Lead by example
One of the most important but most underused fundamentals of production (and management.) By this I mean, if you’re on Facebook, Twitter, taking 20 coffee breaks or talking about how bad something is that will spread. Negativity and bad habits spread quicker than positivity and good habits, I don’t have data to back this up it’s just my experience. Work and lead how you want others to work and lead.
Enthusiasm moves the world
Very similar to the previous point, an enthusiastic team lead, or anyone for that matter, can have a huge impact on those around them. Be positive about what you’re doing, what you’re team is doing, and what is happening in general. If something isn’t going well, or simply needs revisited, come at this problem from an enthusiastic and upbeat manner – sure it isn’t going well, but let’s figure out HOW to make it better, not focus on why it’s awful and everything is doom and gloom.
For me, this point is huge and I could bang on about it for a long, long time. Inspire those around you with feedback, it won’t always be good news, but the delivery of the message and the focus on moving forward is crucial.
The blame game is a game no one wins
Let’s say a bug was found in the live environment, in this situation the default position I often experienced was “who let this happen?” versus what I felt was the correct approach:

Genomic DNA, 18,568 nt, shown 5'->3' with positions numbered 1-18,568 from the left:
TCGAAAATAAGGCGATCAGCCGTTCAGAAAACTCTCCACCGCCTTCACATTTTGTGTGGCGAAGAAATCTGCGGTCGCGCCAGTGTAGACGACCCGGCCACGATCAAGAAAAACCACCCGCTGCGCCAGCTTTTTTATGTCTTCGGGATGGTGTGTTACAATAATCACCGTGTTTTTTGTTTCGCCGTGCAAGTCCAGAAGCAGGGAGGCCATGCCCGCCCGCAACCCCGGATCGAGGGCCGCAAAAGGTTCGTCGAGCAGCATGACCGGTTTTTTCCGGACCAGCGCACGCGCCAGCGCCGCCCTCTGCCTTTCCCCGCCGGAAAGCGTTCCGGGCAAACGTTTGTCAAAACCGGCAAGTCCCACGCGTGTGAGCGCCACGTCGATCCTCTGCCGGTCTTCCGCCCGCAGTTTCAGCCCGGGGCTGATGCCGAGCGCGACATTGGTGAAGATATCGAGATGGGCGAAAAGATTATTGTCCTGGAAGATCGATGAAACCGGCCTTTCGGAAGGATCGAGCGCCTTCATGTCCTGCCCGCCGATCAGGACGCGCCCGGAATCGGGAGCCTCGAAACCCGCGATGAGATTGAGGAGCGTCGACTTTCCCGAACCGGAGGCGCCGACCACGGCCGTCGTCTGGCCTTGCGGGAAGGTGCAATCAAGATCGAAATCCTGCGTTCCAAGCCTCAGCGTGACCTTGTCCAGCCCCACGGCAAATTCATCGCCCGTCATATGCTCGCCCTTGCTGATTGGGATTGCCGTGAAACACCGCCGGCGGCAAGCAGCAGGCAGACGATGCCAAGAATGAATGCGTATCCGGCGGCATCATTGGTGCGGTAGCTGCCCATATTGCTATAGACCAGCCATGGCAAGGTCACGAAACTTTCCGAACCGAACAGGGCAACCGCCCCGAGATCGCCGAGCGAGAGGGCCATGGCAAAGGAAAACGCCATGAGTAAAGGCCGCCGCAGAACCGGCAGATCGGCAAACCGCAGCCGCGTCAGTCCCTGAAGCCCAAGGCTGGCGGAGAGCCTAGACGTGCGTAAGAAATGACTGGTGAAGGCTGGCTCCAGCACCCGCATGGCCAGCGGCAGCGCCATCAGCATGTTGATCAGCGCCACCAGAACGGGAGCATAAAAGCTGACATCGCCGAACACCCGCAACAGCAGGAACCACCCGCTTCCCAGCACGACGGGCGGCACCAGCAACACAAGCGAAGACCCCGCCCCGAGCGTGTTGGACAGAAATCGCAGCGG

These approaches have, in my experience, such varied outcomes. For my example let’s say a QA team missed the issue that went live, while the code team are fixing the issue and QA are prepping to QA the new build for release, by focussing on who let this happen from a negative stand point you put pressure onto the QA team, more often than not the least experienced in the studio in terms of man years. This can lead to them being anxious over missing something and over testing, or on the other hand rushing a fix to try and please upper management and causing more issues.
My advice is to approach the situation calmly, the bug is already live so stressing about it won’t help your team. Work with the code and QA team to tackle the flow of fix > QA > sign off > release. Once this is gone, let the team know it’s good they responded to this fix quickly and then sit down with the guys to cover what happened and can we stop this in the future. Mistakes will always happen, we’re people, in my opinion how you handle them has a huge impact on your team.
Great can always be greater – aka iterate, iterate, iterate
A simple quote I heard from entrepreneur Lewis Howes – Great can always be greater. If you think you’ve nailed the above, you do it all perfectly, you’re the shining light of production at your company, maybe even the world – DON’T STOP. You can always be better, you can always improve, and you can always be greater. Keep going.
And that’s it!
As I mention, I no doubt missed some obvious additions, however this is what has helped me through the tough times and good times. I’d love to hear your examples or feedback below.
Find me on twitter - @RetroCrumpet